From Bulbapedia, the community-driven Pokémon encyclopedia.
Pokémon language is the medium by which Pokémon communicate with each other and with humans in the games and the anime. This may include communicating through the Pokémon's cry, through the human language, through body language, or through some other means of communicating, such as telepathy or by possessing a human or a fellow Pokémon that is able to speak.
- Main article: Cry
In the games
For a vast majority of Pokémon in the games, the only sound they can make is their cry.
When a Pokémon is brought into battle, regardless of whether it is being encountered in the wild or summoned by a Pokémon Trainer, an audio cry will be heard. Pokémon also use their cry when using certain sound-based moves, such as Growl. Another way to hear the cry of a Pokémon is by looking that Pokémon up in the Pokédex.
Every species of Pokémon has its own cry, while there are some who seems to have identical cries, for example Charizard's and Rhyhorn's.
In the Pokémon Black Version 2 and Pokémon White Version 2 Animated Trailer and Pokémon Origins, Pokémon make animal-like sounds that differ from the game's cries.
In the anime
Typically, Pokémon will have a cry that is identical to their own species' name. For example, a Charmander will only be able to say the actual word "Charmander," in part or in whole.
Despite apparently speaking only their own species' name, Pokémon seems to be able to communicate with each other without issue. In Island of the Giant Pokémon, there are subtitles for what the Pokémon are saying, and evidently they could understand each other perfectly. Communication between Pokémon has become especially crucial in Double Battles, Triple Battles, and Tag Battles. An example of this can be seen from the conversation between Ash's Pikachu and Dawn's Piplup in Arceus and the Jewel of Life, when communication between those two Pokémon was vital in saving their Trainers.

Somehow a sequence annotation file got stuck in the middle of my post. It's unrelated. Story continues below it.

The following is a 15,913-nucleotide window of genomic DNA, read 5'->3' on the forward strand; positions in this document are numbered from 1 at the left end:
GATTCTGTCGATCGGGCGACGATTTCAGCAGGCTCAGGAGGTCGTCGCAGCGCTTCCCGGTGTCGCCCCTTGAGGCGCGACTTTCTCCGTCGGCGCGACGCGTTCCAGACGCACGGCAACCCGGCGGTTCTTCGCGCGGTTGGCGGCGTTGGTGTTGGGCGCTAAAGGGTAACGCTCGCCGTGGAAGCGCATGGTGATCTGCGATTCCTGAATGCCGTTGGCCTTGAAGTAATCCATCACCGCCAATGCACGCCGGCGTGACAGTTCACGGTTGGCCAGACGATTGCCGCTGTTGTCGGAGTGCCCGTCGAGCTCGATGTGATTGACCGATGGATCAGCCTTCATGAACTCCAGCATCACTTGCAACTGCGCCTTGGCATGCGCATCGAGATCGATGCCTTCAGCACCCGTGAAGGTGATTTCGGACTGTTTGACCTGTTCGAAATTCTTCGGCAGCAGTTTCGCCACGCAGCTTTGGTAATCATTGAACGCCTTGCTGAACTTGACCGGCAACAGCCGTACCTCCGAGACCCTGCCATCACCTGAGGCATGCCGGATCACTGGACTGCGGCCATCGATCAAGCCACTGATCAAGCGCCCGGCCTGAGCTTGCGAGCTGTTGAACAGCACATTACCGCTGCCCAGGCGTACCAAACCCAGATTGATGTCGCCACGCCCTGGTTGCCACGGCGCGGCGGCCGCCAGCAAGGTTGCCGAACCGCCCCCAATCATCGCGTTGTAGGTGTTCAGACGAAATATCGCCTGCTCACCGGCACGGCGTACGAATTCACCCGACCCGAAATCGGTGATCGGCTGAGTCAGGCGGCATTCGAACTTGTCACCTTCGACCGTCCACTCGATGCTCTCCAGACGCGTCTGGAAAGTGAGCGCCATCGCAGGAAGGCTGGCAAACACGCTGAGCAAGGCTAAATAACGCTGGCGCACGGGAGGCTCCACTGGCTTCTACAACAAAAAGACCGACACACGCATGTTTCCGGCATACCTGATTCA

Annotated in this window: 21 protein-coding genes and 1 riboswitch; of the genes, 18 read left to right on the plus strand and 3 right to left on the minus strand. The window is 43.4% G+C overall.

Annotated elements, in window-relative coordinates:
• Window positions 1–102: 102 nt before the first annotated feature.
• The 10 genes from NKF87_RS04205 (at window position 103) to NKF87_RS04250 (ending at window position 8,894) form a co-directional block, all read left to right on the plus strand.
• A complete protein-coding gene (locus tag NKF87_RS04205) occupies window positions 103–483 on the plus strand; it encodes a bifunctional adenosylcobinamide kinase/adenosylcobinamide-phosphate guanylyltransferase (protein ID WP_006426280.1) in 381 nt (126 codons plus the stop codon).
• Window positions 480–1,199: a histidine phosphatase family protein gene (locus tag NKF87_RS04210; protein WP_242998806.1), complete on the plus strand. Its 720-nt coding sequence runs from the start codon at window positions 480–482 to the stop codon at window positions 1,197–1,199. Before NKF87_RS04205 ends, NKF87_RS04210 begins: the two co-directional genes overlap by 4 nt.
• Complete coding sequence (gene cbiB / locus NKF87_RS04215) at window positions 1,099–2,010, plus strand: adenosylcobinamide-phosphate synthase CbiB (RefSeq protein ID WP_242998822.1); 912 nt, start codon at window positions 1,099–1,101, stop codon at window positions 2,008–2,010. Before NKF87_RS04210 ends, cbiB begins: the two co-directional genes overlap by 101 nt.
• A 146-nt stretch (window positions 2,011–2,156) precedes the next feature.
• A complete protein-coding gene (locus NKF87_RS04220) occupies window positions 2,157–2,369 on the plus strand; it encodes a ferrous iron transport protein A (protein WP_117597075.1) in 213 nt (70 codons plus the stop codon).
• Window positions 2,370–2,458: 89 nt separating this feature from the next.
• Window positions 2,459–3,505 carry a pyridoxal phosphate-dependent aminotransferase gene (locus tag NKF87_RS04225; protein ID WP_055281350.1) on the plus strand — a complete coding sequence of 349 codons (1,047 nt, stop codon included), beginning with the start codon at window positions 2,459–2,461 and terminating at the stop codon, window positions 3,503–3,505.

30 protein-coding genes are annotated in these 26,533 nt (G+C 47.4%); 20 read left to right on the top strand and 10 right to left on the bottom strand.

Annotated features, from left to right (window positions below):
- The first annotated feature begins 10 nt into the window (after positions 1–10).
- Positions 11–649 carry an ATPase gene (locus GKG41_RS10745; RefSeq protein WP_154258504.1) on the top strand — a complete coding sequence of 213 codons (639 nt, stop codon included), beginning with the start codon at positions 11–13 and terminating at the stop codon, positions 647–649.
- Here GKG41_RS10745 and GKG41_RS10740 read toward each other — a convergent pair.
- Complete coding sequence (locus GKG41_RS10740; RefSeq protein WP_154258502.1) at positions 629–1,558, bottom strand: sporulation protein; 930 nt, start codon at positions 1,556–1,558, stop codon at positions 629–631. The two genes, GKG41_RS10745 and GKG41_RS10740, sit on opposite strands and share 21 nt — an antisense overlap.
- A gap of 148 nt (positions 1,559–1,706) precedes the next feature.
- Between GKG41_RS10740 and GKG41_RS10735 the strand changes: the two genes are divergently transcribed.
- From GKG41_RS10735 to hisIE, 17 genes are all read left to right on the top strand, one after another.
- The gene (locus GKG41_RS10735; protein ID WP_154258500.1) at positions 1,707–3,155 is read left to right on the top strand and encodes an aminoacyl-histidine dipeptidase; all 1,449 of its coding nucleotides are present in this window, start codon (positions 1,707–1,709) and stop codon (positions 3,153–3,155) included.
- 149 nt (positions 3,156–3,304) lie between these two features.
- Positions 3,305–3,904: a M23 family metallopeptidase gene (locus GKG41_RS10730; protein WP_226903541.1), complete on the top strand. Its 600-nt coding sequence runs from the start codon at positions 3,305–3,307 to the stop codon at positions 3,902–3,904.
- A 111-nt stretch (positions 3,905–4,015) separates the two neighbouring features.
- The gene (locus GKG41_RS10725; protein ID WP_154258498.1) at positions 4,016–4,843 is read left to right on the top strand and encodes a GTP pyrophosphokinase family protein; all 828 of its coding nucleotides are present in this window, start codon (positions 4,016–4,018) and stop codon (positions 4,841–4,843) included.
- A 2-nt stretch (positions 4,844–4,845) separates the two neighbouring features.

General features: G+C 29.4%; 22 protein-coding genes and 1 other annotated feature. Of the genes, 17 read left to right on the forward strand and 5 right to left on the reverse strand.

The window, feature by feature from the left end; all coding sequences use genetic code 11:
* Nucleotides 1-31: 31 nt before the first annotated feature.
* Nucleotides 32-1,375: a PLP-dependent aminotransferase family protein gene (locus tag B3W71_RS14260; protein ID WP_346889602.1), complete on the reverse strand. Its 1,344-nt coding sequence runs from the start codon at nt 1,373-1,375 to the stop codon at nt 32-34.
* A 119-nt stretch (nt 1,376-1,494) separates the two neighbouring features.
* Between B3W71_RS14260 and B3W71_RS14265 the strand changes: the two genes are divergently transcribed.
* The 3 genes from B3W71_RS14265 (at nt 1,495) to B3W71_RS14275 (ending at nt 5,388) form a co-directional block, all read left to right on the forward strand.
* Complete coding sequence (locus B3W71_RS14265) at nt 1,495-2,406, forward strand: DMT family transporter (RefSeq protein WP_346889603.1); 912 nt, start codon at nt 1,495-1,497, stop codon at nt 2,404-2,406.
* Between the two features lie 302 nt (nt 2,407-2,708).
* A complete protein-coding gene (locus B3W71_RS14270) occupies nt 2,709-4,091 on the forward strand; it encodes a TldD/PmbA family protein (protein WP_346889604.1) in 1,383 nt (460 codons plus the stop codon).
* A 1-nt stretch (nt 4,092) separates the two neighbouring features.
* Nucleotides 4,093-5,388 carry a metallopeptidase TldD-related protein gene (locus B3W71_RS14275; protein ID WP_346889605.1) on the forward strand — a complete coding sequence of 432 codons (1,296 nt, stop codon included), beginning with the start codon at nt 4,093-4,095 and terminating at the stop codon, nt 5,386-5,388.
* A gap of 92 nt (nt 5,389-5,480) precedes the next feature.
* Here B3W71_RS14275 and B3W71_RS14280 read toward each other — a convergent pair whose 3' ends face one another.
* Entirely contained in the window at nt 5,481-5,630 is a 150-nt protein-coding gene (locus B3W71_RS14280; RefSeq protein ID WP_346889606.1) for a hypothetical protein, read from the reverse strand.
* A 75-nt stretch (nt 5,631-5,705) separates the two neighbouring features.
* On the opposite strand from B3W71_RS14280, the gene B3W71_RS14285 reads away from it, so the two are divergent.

While it was originally assumed that all cries by Pokémon were the same, dedicated fans have been able to find what appear to be patterns, such as Ash's Pikachu saying "Piiika-Chuuuuuuuu" when using Thunderbolt or "Pika-Pikachu" when referring to himself, Pika-Pi when referring to Ash. Dawn's Piplup also shows patterns, such as "Piplup-lup-lup" when using BubbleBeam, or "Pipluurrrp" when using Whirlpool, with the 'lup' becoming distinctly watery.
- Main article: Talking Pokémon
In the games
There are a few Pokémon that are able to speak the human language, such as Copycat's Doduo in FireRed and LeafGreen Versions, and a Murkrow who appeared in the Team Rocket HQ, in the Generation II games and their Generation IV remakes. A Zoroark in Lostlorn Forest has a fluent conversation with the player whilst disguised as a male Backpacker, showing that some Pokémon are capable of holding conversations in the human language.
It is unknown to what extent Pokémon understand the human language. Lapras's Pokédex entry cites its ability to comprehend the human language, possibly implying that not all Pokémon can fully understand the human language. It seems that Pokémon can generally understand the human language at least enough to comprehend their Trainer's commands, as demonstrated by Lance telling his Dragonite to use Hyper Beam on a Team Rocket Grunt in the Generation II games and their remakes and various Trainers directly commanding their Pokémon in the Pokémon Black Version 2 and Pokémon White Version 2 Animated Trailer.